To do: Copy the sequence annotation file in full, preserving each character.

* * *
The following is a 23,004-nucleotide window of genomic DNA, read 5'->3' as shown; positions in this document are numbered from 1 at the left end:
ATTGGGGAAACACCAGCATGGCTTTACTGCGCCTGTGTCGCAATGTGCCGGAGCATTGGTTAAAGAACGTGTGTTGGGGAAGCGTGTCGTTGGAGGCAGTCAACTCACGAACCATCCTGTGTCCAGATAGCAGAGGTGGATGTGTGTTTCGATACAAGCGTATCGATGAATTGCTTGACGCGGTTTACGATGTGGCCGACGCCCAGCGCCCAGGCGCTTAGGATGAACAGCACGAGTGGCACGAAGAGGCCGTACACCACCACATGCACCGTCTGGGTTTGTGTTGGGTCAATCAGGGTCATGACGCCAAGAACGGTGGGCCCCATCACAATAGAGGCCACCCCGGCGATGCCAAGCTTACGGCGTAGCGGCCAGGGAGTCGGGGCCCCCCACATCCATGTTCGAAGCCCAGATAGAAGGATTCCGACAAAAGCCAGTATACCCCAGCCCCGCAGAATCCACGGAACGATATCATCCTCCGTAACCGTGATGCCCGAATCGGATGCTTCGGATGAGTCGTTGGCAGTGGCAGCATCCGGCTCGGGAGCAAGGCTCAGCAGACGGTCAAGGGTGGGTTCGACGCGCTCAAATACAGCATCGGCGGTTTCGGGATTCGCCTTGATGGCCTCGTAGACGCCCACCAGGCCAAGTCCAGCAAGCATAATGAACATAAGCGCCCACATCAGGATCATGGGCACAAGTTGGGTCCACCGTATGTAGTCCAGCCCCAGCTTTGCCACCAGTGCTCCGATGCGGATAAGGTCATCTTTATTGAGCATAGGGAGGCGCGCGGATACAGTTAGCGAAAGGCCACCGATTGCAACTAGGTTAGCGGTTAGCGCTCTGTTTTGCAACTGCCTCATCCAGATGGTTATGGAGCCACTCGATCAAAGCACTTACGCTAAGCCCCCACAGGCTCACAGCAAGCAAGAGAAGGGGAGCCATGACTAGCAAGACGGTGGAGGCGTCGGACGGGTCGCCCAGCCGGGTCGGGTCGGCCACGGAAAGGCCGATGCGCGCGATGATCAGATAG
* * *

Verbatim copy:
The following is a 23,004-nucleotide window of genomic DNA, read 5'->3' as shown; positions in this document are numbered from 1 at the left end:
ATTGGGGAAACACCAGCATGGCTTTACTGCGCCTGTGTCGCAATGTGCCGGAGCATTGGTTAAAGAACGTGTGTTGGGGAAGCGTGTCGTTGGAGGCAGTCAACTCACGAACCATCCTGTGTCCAGATAGCAGAGGTGGATGTGTGTTTCGATACAAGCGTATCGATGAATTGCTTGACGCGGTTTACGATGTGGCCGACGCCCAGCGCCCAGGCGCTTAGGATGAACAGCACGAGTGGCACGAAGAGGCCGTACACCACCACATGCACCGTCTGGGTTTGTGTTGGGTCAATCAGGGTCATGACGCCAAGAACGGTGGGCCCCATCACAATAGAGGCCACCCCGGCGATGCCAAGCTTACGGCGTAGCGGCCAGGGAGTCGGGGCCCCCCACATCCATGTTCGAAGCCCAGATAGAAGGATTCCGACAAAAGCCAGTATACCCCAGCCCCGCAGAATCCACGGAACGATATCATCCTCCGTAACCGTGATGCCCGAATCGGATGCTTCGGATGAGTCGTTGGCAGTGGCAGCATCCGGCTCGGGAGCAAGGCTCAGCAGACGGTCAAGGGTGGGTTCGACGCGCTCAAATACAGCATCGGCGGTTTCGGGATTCGCCTTGATGGCCTCGTAGACGCCCACCAGGCCAAGTCCAGCAAGCATAATGAACATAAGCGCCCACATCAGGATCATGGGCACAAGTTGGGTCCACCGTATGTAGTCCAGCCCCAGCTTTGCCACCAGTGCTCCGATGCGGATAAGGTCATCTTTATTGAGCATAGGGAGGCGCGCGGATACAGTTAGCGAAAGGCCACCGATTGCAACTAGGTTAGCGGTTAGCGCTCTGTTTTGCAACTGCCTCATCCAGATGGTTATGGAGCCACTCGATCAAAGCACTTACGCTAAGCCCCCACAGGCTCACAGCAAGCAAGAGAAGGGGAGCCATGACTAGCAAGACGGTGGAGGCGTCGGACGGGTCGCCCAGCCGGGTCGGGTCGGCCACGGAAAGGCCGATGCGCGCGATGATCAGATAG